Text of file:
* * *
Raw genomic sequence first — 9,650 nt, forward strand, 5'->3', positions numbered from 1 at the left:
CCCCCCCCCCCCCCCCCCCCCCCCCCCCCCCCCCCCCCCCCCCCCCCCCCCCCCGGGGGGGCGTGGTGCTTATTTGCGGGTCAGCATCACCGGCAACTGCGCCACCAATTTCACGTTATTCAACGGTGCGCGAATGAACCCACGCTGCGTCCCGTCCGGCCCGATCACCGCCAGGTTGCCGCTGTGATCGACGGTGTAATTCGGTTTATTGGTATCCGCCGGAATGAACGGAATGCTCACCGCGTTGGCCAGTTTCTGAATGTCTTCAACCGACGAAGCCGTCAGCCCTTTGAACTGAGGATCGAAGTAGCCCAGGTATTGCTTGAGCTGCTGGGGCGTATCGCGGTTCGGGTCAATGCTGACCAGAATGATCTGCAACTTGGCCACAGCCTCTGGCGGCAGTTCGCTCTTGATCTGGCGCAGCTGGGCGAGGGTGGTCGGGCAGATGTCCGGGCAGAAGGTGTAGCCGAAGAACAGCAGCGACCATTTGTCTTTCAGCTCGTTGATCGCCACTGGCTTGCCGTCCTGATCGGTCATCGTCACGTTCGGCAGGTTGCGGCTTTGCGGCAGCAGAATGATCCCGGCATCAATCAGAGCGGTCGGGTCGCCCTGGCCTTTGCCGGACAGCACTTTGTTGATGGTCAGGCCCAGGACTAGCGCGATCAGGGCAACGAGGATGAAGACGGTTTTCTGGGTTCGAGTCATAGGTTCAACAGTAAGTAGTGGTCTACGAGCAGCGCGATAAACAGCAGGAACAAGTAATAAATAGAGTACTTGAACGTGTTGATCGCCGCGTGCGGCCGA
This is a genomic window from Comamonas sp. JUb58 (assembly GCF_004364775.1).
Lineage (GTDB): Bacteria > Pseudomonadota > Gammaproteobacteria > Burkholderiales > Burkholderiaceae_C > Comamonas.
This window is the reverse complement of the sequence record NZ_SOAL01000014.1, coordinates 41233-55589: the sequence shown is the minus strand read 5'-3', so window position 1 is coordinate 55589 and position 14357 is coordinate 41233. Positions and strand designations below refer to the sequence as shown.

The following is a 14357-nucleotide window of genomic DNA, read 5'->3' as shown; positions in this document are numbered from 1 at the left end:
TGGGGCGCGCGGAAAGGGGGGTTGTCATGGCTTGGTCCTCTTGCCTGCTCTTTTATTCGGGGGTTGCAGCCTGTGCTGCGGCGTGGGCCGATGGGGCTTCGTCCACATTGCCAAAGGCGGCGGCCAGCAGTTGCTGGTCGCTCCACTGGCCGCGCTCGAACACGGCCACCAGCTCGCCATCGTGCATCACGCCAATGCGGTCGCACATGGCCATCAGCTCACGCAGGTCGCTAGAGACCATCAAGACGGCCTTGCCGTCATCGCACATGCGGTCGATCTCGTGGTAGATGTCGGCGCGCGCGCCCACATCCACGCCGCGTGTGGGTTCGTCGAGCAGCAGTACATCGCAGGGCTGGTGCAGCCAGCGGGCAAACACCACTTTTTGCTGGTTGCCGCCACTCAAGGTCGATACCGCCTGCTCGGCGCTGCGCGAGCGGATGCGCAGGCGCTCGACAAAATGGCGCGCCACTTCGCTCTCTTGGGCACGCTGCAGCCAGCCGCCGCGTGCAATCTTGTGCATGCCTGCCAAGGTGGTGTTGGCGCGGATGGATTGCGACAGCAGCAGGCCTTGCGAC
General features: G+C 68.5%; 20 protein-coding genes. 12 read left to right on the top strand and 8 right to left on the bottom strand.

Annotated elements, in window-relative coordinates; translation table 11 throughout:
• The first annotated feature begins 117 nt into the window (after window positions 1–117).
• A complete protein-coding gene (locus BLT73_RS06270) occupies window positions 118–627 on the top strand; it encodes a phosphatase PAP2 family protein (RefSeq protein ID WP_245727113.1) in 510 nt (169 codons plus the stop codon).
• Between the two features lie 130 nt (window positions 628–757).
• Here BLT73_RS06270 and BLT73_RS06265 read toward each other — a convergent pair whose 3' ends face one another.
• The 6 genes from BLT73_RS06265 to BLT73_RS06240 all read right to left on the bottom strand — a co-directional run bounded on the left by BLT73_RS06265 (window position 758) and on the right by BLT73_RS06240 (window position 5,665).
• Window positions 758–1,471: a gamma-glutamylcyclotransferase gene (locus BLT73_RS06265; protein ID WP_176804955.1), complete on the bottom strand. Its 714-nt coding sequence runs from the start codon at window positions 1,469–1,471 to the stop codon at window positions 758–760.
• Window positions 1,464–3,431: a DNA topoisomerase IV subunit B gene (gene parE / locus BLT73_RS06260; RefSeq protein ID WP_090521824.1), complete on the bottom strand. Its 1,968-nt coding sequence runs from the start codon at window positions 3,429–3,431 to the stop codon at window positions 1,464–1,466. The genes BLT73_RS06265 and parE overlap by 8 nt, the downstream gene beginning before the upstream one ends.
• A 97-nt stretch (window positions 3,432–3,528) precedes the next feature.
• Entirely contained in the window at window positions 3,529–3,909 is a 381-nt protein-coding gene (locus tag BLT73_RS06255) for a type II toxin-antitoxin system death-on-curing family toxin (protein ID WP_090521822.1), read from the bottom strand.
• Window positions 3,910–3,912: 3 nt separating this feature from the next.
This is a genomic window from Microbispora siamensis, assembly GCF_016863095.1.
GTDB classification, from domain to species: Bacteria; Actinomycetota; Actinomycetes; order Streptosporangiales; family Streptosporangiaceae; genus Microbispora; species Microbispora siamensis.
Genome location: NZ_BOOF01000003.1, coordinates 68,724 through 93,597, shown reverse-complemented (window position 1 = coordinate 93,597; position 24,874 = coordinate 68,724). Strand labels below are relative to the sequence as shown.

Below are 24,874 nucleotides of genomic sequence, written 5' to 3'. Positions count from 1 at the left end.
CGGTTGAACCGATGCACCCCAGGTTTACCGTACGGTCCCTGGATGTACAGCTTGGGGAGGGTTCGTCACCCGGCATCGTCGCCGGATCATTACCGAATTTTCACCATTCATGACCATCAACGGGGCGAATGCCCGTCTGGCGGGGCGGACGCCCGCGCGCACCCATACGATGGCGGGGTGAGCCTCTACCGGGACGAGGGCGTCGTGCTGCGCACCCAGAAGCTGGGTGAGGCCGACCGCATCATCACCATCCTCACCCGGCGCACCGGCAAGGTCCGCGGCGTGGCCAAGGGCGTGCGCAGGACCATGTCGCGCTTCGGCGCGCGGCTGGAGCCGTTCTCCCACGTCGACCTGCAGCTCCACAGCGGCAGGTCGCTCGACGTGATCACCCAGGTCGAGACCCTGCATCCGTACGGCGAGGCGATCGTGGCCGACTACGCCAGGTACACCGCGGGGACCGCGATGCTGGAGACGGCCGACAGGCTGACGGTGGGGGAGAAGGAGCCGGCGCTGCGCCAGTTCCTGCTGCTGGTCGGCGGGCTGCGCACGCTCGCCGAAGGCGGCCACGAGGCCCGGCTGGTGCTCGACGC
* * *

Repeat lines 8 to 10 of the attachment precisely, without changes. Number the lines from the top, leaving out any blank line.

General features: G+C 68.5%; 20 protein-coding genes. 12 read left to right on the top strand and 8 right to left on the bottom strand.

Annotated elements, in window-relative coordinates; translation table 11 throughout:
• The first annotated feature begins 117 nt into the window (after window positions 1–117).